The point Frank made about chains sounding like a combination of Jesse and Willard (Ramblin') Thomas was really well taken, and thinking about it, I realized that I thought that at least a couple of moves in the Wallace Chains song duplicated ones that Ramblin' had played.  I'm attaching an .mp3 of Ramblin' Thomas's recording of "Lock And Key Blues".  Compare, if you wish, Thomas's harmonized walk-down from his I chord to his VI7 chord (G to E7) at :01--:03 of "Lock and Key" to Chains' walk-down at :16--:17 of "My Pore Mother Keeps On Praying For Me".  Compare also the nifty descending lick Thomas plays at 1:10--1:12 of "Lock and Key" to what Chains plays at 1:57--1:59.  They really sound like they knew each other.  Ramblin' Thomas's sound in G position, standard tuning was so unusual that the tendency is to assume Chains copped his ideas from Ramblin' Thomas, but it could have been the other way around, for all we know.  I admit to finding the Chains piece more satisfying to my tastes, and he has so much other neat stuff in his rendition that Thomas did not play, too.  And I agree with Prof. Scratchy that not only is Chains' playing terrific, I really like his singing, too.  What a terrific piece!

I'll try another song soon.  Any other comments or questions on "My Pore Mother Keeps On Praying For Me"?

All best,
Johnm

Offline wild irish rose

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« Reply #100 on: June 15, 2014, 09:53:42 PM »
Wallace Chains sounds like a seasoned performer and a lot of the notes he hits on this track give me goosebumps. Fantastic song and definitely grabs your ear throughout. Now I just hope to work out an arrangement of my own to perform.

This thread (and just the forum in general really) has introduced me to a lot of new recordings and reading everyone's breakdowns really inspires! Hopefully some day soon I can have a go at it just to better train my ear.

Offline Pan

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« Reply #101 on: June 16, 2014, 07:15:18 AM »
What a fantastic performance! I agree with everyone, he's a very sophisticated player. Thanks again for a great song for an example, John!

Cheers

Pan

Offline Johnm

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« Reply #102 on: June 16, 2014, 04:44:06 PM »
Hi all,
I've got another tune picked out--it's called simply "Blues" by Eddie Bowles, who was recorded by Art Rosenbaum in Iowa, I believe.  I think Eddie's time has a beautiful relaxed quality, and like Wallace Chains, he had a lot of sophisticated sounds and harmonic ideas I've not heard other players utilize.  I have a slightly different idea for the identifications this time.  Let's do it in two stages.  In the first stage, we'll just try to answer:
   * What playing position/tuning did Eddie Bowles play "Blues" in?
Please wait until Tuesday, June 17 to post your identification of Eddie Bowles' playing position/tuning.  On Wednesday that determination will be made, and at that point we'll go on to questions of the "How did he play the lick at X point of the rendition?" type.  As always, please use only your ears and your guitar to make your assessment of what playing position/tuning he was working out of.  I hope you enjoy Eddie Bowles' "Blues" as much as I have.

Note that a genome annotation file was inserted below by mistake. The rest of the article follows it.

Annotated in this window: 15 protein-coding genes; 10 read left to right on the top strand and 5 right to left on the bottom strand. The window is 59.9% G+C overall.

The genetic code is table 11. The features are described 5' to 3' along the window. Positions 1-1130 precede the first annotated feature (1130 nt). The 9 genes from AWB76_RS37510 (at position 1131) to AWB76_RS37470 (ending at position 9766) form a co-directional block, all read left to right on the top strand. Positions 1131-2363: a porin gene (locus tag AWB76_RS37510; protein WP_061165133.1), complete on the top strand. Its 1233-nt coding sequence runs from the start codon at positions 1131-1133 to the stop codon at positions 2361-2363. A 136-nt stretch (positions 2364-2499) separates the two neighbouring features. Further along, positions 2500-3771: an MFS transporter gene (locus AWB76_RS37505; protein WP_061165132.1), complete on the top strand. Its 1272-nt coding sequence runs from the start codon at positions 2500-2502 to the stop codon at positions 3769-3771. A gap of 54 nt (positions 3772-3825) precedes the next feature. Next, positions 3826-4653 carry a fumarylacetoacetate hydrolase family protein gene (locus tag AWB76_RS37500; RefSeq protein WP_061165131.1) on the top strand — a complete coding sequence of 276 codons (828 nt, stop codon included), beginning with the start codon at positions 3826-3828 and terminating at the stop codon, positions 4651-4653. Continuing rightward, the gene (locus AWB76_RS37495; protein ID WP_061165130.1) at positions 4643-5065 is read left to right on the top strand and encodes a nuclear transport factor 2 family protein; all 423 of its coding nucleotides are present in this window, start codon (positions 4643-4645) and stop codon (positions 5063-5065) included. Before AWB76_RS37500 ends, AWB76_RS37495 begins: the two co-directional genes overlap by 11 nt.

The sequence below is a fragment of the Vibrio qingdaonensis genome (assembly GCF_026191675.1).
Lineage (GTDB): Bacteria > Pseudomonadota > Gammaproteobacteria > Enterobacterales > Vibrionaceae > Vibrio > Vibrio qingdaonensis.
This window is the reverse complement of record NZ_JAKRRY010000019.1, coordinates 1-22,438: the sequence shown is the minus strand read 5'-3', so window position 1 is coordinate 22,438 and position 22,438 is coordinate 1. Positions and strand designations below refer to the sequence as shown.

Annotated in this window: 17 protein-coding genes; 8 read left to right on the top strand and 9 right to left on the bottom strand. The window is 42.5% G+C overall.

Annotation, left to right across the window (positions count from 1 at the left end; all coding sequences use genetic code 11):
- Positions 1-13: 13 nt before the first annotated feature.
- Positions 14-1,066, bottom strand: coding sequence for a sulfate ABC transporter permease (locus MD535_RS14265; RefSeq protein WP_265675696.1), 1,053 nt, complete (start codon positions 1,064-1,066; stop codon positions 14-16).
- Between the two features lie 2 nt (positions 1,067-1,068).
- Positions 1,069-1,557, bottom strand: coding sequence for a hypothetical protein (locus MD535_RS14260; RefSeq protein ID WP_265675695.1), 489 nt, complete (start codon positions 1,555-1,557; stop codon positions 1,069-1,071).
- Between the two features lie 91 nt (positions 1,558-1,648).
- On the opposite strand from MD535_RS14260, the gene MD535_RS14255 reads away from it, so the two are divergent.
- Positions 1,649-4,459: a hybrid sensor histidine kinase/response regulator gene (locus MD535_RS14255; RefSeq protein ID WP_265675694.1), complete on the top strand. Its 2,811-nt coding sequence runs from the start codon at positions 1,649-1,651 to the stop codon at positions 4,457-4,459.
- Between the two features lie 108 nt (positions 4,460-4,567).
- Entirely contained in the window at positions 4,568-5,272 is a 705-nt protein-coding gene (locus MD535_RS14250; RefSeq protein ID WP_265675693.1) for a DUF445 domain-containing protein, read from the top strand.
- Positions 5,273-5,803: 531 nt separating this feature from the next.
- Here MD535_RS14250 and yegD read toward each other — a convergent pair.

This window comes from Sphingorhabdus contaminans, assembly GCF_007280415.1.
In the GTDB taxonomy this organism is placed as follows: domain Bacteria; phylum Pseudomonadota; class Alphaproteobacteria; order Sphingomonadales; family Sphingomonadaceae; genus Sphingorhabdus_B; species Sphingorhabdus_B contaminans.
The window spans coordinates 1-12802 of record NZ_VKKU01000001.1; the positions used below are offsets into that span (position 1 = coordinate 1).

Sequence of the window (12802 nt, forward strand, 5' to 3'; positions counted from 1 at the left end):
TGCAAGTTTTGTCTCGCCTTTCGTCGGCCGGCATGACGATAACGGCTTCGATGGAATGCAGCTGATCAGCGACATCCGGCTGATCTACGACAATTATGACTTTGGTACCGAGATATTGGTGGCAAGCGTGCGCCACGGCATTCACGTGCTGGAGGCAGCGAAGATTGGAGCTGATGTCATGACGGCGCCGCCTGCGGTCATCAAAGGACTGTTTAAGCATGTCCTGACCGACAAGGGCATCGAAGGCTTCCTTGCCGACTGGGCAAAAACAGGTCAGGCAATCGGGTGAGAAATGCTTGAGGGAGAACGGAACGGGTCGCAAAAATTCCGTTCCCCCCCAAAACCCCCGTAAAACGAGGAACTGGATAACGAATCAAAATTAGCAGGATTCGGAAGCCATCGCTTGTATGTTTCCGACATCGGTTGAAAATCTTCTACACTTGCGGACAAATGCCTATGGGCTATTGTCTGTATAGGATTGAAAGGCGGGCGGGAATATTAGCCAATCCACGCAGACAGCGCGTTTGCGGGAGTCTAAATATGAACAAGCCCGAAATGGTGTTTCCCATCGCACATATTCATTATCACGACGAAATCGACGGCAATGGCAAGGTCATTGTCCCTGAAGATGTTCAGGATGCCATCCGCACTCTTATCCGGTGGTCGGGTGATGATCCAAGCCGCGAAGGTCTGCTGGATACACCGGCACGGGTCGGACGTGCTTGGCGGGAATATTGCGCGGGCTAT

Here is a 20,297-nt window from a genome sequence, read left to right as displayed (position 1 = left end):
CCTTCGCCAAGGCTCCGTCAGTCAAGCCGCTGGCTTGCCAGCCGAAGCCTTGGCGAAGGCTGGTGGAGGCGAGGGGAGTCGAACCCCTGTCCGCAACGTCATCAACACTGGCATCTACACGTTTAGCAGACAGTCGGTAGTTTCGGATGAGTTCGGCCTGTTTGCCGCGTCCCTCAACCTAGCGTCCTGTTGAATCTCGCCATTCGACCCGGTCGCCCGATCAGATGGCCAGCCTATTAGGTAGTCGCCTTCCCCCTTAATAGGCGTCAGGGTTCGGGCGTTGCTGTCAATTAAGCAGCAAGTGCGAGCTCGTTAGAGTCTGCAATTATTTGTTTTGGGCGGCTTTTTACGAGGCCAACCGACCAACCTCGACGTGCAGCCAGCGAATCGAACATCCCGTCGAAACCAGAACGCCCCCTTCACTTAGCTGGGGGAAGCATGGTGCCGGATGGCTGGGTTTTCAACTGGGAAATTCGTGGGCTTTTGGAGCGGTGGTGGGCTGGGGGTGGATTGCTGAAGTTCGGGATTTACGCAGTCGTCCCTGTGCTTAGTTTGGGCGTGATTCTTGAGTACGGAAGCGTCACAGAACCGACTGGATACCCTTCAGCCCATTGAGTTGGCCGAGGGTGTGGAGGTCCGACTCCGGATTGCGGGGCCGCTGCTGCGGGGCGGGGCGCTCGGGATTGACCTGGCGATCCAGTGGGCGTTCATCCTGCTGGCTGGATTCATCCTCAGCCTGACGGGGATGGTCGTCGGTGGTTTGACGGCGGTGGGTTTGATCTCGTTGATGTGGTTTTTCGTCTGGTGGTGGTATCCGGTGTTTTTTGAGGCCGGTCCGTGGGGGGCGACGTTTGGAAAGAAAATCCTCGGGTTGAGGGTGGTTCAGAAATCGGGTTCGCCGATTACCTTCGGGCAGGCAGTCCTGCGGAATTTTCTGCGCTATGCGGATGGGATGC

I woke up this morning, nothing on my mind
I woke up this morning, nothing on my mind
And I looked out the window, saw my baby cryin'

I wondered in my mind what the reason is my woman's out there cryin'
And I asked her, "Baby, why are you cryin' today?"
Say, "I got the blues, sweet daddy, feel like goin' away."

I told her, "Sweet baby, I ain't got a dime to my name."
I said, "Sweet mama, I haven't got a dime to my name.
So you see, sweet mama, I have no money for your carfare or the train."

She looked at me, this what she said to me,
"You don't need no money where I intend to go.
I think I'm goin' to the river and jump over and drown."

Well, she started to the river, she stopped and turned 'round and 'round
I was sittin' there, baby, with my head hung down 'most to the ground
When she turned to start walkin' back to me, baby, I could go through the ground

I taken her by the hand, walked away from where she was
And I taken her by the hand, "Mama, don't get them kind of blues no more."
Ever since that, baby, we never had no blues no more

All best,
Johnm
   
« Last Edit: July 10, 2016, 12:42:36 PM by Johnm »

Offline mr mando

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« Reply #103 on: June 17, 2014, 03:02:32 AM »
That's C position in standard tuning capoed up to where I can easily sing the low five note (which I can hardly do without a capo), probably 2 or 3 frets, no giutar at hand to check. Great tune I've never heard before. Nice II7 chord and Count-Basie-like turnaround ideas.

This whole thread, I have to say, is so much fun. Too bad I missed the Wallace Chains tune, because I usually stay away from computers on weekends. I don't really want to change my habits in this respect, so would it be possible to use Mondays as start for our guesses for the weekend challenges??

Offline Laura

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« Reply #104 on: June 17, 2014, 03:36:06 AM »
This is a really great track, love it!  I'll take a guess at the tuning only because it sounds similar to something I've been playing around with and kind of works with this - Is it in Drop-D? or at least D position.